“Can You Look In My Brain and See Flowers?”
Daddy investigates; flowers will come out for eggy bite
Two related vignettes—
First: Periodically, when Kina is tormented by injustice or her father or the injustice of fathers, I will ask to see if there is something in her brain that might be annoyed. If that request calms her down, I then conduct a thorough examination to confirm the presence of annoyance. First, I look into her eyeballs to see if I can identify anything annoying inside her head. Then, I try to see the sides of her brain through her ears. Finally, I have her open her mouth so I can get underneath the brain. If I find something—which I often do—then I’ll whisper into Kina’s ear so that the annoyed thing can hear me clearly, asking what it might accept to make its way out of Kina’s brain. Often, the answer is “a special treat”, but occasionally I can convince it to leave by doing a silly dance.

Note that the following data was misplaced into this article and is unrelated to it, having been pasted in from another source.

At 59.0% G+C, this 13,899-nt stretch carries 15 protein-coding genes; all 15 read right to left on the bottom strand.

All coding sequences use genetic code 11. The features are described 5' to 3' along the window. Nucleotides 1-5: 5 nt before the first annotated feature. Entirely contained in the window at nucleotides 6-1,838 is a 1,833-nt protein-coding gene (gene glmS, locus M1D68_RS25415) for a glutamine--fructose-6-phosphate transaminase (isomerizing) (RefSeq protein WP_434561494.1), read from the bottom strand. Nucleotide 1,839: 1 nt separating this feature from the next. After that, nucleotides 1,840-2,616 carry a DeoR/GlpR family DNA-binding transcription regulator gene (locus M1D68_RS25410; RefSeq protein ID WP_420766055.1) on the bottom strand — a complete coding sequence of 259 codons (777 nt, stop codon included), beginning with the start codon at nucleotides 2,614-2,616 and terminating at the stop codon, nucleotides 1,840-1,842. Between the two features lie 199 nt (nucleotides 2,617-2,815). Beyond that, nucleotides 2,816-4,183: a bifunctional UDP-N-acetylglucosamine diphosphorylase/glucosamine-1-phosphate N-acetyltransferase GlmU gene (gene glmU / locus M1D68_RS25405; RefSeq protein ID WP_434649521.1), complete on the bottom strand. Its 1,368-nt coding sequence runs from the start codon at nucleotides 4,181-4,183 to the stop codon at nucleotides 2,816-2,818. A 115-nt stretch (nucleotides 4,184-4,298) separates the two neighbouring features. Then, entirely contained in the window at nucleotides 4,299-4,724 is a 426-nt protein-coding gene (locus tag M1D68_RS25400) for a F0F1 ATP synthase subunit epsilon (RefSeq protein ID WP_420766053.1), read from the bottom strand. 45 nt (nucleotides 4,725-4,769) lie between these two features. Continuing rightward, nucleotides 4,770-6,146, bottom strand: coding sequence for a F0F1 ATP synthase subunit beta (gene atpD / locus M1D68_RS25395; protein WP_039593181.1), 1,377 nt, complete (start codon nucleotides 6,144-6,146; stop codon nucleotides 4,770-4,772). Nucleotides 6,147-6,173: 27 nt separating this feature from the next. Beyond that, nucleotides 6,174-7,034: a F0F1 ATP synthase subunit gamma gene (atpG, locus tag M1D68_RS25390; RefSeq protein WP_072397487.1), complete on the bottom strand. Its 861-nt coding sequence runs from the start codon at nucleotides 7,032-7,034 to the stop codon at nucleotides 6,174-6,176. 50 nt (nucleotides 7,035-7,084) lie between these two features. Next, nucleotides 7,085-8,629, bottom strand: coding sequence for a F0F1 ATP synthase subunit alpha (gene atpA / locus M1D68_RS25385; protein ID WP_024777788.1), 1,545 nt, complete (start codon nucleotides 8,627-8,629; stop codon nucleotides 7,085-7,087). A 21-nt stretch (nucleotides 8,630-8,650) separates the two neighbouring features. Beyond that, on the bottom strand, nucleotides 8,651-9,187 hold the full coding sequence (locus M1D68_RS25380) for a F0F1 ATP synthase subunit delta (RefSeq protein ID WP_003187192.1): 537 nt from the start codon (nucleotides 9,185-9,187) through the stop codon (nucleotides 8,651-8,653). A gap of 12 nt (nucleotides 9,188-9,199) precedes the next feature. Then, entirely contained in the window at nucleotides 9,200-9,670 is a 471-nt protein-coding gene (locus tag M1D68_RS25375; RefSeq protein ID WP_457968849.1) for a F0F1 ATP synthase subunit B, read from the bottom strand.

Second: On our living room wall hang two portraits, of Laurea and me, taken on our honeymoon. In them, we are each sitting in front of a gauzy red background, dressed in comfortable clothes, with jasmine flowers stuck up our noses. Kina is fascinated by these pictures, and often points out to us that we had just gotten married (true) and that the flowers were probably itchy itchy (true). Sometimes, she talks about putting flowers up her nose, but seldom proposes we actually follow through. This is the only art in our entire house that she ever comments on.
So, this morning, after regaling me with stories about these portraits once again, Kina asked me calmly to look into her brain and see if I saw flowers in there. It took a bit longer than usual to notice anything in her brain, since the flowers were quite small and unassuming—but there they were. I asked them to come out, since flowers are often so itchy itchy, and they replied that they might, in exchange for some eggs. This came as a surprise to me, since Kina has not liked eggs for many months, but on further reflection, I understood that these were new flowers with their own tastes, and that we couldn’t let our past perceptions of Kina’s brain hold us back from new (or renewed) cravings. Goodness, no! We gave her a big bite of eggs, which Kina savored as the flowers invisibly emerged from her ears. I will look for them again tomorrow.